[Date Prev][Date Next][Thread Prev][Thread Next][Date Index][Thread Index]

Re: Ignition Coils (fwd)

---------- Forwarded message ----------
Date: Wed, 11 Jul 2007 21:48:51 -0400
From: Scott Bogard <teslas-intern@xxxxxxxxxxx>
To: tesla@xxxxxxxxxx
Subject: Re: Ignition Coils (fwd)

Wow, that is really neat (and confusing)!  As much as I hate to admit when 
I'm wrong (not really!), this presents some real opportunities.  I think Dr. 
R is right (referencing the next post, which I have already read), a solid 
state setup would be the way to go with this particular arrangement.  So, 
Back to Daniels original question, If you wanted to use one of these mains 
voltage AIC transformers to drive a TC, you would want to rectify the 
outputs and make a DC coil right?  Or is their resonant frequency low enough 
to use as AC coil power supplies.  Considering they only draw 1 amp, I'd 
imagine you could parallel a dozen or so identical units to make a pretty 
monster power supply.  I have also been investigating a similar method for 
use with flyback transformers (to make simpler plasma globe drivers, with 
like three parts) Do you think this would work (assuming you wound a very 
high number of turns primary, to keep the turns ratio down in a reasonable 
level, and had your solid state gap set to the right number of "breaks per 
second").  Just musing.
Scott Bogard.

>From: "Tesla list" <tesla@xxxxxxxxxx>
>To: tesla@xxxxxxxxxx
>Subject: Re: Ignition Coils (fwd)
>Date: Wed, 11 Jul 2007 15:28:06 -0600 (MDT)
>---------- Forwarded message ----------
>Date: Wed, 11 Jul 2007 20:48:09 +0000
>From: Jeff Behary <jeff_behary@xxxxxxxxxxx>
>To: tesla@xxxxxxxxxx
>Subject: Re: Ignition Coils (fwd)
>Hello Scott, Daniel,
>Running an ignition coil from 110V does seem crazy, but I managed to run 
>from 220V, which seems even more crazy:
>This ignition coil in the photo is from a Model T.  I'm sure a modern one
>would work even better...maybe someone will try.
>In the old days of points/condensers the voltage on the cap could reach a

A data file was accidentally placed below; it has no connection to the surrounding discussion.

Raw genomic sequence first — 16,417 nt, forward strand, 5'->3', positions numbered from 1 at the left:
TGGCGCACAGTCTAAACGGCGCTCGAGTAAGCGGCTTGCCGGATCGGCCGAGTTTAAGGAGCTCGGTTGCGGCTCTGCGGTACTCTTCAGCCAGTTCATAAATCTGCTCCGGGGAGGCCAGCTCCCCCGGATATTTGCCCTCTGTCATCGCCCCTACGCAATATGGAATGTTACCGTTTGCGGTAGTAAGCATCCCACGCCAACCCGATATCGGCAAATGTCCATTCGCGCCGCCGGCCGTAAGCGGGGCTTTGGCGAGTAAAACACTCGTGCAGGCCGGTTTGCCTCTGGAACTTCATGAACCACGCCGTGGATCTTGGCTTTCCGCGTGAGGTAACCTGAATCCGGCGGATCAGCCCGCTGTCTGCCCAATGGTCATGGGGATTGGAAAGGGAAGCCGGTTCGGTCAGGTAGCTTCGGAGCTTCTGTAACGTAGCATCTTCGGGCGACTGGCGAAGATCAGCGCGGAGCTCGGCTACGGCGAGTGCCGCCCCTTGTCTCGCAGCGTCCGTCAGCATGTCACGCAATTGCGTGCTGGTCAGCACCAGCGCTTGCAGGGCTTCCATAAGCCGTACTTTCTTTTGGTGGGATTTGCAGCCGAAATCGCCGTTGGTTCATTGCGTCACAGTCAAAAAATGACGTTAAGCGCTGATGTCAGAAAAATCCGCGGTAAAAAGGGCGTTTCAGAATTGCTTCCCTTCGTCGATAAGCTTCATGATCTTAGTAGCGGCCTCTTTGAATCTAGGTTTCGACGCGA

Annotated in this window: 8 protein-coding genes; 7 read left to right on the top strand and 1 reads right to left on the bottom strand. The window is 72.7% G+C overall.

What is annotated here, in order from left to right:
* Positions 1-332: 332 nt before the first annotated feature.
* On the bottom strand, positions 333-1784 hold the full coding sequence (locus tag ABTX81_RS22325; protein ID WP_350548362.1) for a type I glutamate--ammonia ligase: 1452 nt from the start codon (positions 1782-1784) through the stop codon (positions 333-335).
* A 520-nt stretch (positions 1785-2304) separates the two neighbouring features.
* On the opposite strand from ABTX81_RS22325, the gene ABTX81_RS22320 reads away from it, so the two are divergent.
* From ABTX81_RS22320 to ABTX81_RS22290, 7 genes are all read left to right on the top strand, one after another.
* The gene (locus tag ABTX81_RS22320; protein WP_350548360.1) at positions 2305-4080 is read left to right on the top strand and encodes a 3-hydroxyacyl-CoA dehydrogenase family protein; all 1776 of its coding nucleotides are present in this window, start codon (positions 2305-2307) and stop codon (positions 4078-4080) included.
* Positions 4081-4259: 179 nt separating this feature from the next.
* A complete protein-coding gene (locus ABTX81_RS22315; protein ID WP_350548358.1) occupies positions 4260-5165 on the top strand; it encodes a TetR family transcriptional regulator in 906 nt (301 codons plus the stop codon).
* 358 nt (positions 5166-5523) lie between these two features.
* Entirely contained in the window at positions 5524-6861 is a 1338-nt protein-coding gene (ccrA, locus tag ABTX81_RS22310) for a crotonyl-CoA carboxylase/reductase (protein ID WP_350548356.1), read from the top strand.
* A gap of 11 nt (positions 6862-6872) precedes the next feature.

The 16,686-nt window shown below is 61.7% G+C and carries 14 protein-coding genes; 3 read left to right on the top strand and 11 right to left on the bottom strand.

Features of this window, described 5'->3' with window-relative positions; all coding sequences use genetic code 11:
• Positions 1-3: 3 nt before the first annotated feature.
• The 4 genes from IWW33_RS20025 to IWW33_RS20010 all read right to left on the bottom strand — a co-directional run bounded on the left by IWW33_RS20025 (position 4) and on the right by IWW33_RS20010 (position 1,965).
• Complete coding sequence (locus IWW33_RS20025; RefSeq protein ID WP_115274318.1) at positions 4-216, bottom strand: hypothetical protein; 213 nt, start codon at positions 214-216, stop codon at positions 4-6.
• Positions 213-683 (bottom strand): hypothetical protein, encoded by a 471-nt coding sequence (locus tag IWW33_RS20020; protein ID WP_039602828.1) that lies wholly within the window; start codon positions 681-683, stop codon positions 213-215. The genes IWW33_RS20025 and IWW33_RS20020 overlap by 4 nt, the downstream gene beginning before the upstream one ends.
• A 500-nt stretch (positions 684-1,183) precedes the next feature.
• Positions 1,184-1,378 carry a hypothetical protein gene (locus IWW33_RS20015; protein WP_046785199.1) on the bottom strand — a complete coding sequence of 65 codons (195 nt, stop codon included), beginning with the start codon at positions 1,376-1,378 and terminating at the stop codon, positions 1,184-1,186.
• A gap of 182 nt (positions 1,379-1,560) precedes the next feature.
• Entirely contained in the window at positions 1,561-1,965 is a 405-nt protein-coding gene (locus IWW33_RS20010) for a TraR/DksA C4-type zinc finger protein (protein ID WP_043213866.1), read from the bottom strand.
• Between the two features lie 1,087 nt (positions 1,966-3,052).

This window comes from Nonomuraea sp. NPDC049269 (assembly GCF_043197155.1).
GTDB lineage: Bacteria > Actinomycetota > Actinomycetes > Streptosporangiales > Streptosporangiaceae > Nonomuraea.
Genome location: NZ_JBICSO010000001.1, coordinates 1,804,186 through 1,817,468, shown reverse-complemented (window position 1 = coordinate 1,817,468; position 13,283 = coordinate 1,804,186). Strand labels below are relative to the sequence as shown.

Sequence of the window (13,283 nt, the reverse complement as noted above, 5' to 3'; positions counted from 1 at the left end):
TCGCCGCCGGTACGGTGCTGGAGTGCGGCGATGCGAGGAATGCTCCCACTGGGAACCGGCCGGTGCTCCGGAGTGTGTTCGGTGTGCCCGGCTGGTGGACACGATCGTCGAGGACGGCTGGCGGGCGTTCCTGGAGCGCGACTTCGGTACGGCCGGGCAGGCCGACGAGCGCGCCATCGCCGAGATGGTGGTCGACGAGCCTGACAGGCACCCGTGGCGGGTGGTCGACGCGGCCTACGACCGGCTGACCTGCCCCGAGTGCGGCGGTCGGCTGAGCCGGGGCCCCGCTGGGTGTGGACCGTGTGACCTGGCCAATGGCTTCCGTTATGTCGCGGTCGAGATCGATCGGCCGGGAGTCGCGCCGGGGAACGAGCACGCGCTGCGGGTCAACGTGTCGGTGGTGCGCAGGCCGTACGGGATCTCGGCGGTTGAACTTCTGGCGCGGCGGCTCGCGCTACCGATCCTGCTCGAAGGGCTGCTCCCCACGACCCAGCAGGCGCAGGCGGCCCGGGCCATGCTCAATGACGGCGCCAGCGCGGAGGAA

>few hundred volts when the circuit was broken.  I just used this concept
>with a spark gap to do in the interrupting instead of the points or
>electronics..and switched the wiring to a normal TC circuit.  The discharge
>is pretty mean, low frequency, not one you would want to come into contact
>with by any means!   I was consuming a little over an amp or from a 220V
>line (actual measured voltage was 241V).  The only tricky bit is the
>tungsten spark gap, which should be near to .001" or around the thickness 
>a piece of paper.  The cap was 1/2 mfd.  I also tried it with a microwave
>oven cap, around 1 mfd.
>I'm curious to test this one day to see how it will power a normal TC
>instead of a transformer.
>Jeff Behary, c/o
>The Turn Of The Century Electrotherapy Museum
> >From: Scott Bogard <teslas-intern@xxxxxxxxxxx>
> >To: tesla@xxxxxxxxxx
> >Subject: Re: Ignition Coils (fwd)
> >
> >Daniel,
> >      I think putting an ignition coil across 120 V AC is asking for a 
> >of molten copper (correct me if I'm wrong guys).  They are meant for 12 V
> >or
> >so DC input (off a condenser, triggered by the distributer), and get HV
> >out,
> >by operating at resonance (like a TC, using one off of turns ratio alone
> >doesn't amount to much).  You have to drive the coils with a small solid
> >state circuit (either a 555 timer based circuit, or you can be tricky, 
> >use a circuit like this
> >http://www.personal.psu.edu/sdb229/plasma%20ball%20power%20supply.html
> >just wind three windings on a small toroid core transformer (pirated out 
> >something) and they will be your primary, and feedback windings, as well 
> >a winding to put voltage into you ignition coil.  I have never actually
> >tried this, but it does work with flybacks, so it should work with an
> >ignition coil as well.)  After you have your ignition coils resonating at
> >whatever frequency they work best at (my circuit may not perfectly match
> >their frequency, therefore may not be the most efficient, but it is real
> >easy), you rectify their outputs (parallel as many as you want for 
> >power, give each coil its own driver though), and make yourself a tiny DC
> >coil.  I wouldn't rule out subbing in flybacks instead of Ignition coils,
> >but you might have to use the old AC type, and rectify them, as I think 
> >polarity of modern rectified flybacks is wrong for your application 
> >it doesn't make a difference!  I don't know).  Good luck.
> >Scott Bogard.
> >
> >
> > >From: "Tesla list" <tesla@xxxxxxxxxx>
> > >To: tesla@xxxxxxxxxx
> > >Subject: Re: Ignition Coils (fwd)
> > >Date: Tue, 10 Jul 2007 20:50:52 -0600 (MDT)
> > >
> > >
> > >---------- Forwarded message ----------
> > >Date: Wed, 11 Jul 2007 02:31:53 +0000
> > >From: Langer Giv'r <transworldsnowboarding19@xxxxxxxxxxx>
> > >To: tesla@xxxxxxxxxx
> > >Subject: Re: Ignition Coils (fwd)
> > >
> > >hey that looks like a pretty good schematic.  Thanks.  Just a quick
> > >question
> > >on it:  The signal generator being the 555 does not show which prongs 
> > >use.  The 2N3055 transistors are pretty staight forward, but I can't
> >figure
> > >out which of the 8 prongs to use on the 555.
> > >
> > >this is the page that shows the schematic i'm looking at:
> > 
> >http://www.rmcybernetics.com/projects/DIY_Devices/homemade_tesla_coil.htm
> > >
> > >Also, if I wanted to use more power, would I be able to use 120V AC to
> > >power
> > >the coils? (kinda like a small version of a NST)  Would i need heavy
> > >resisting or ballasting?  Could i just use like three in parallel to
> > >increase the voltage I can put accross them?
> > >
> > >
> > >Daniel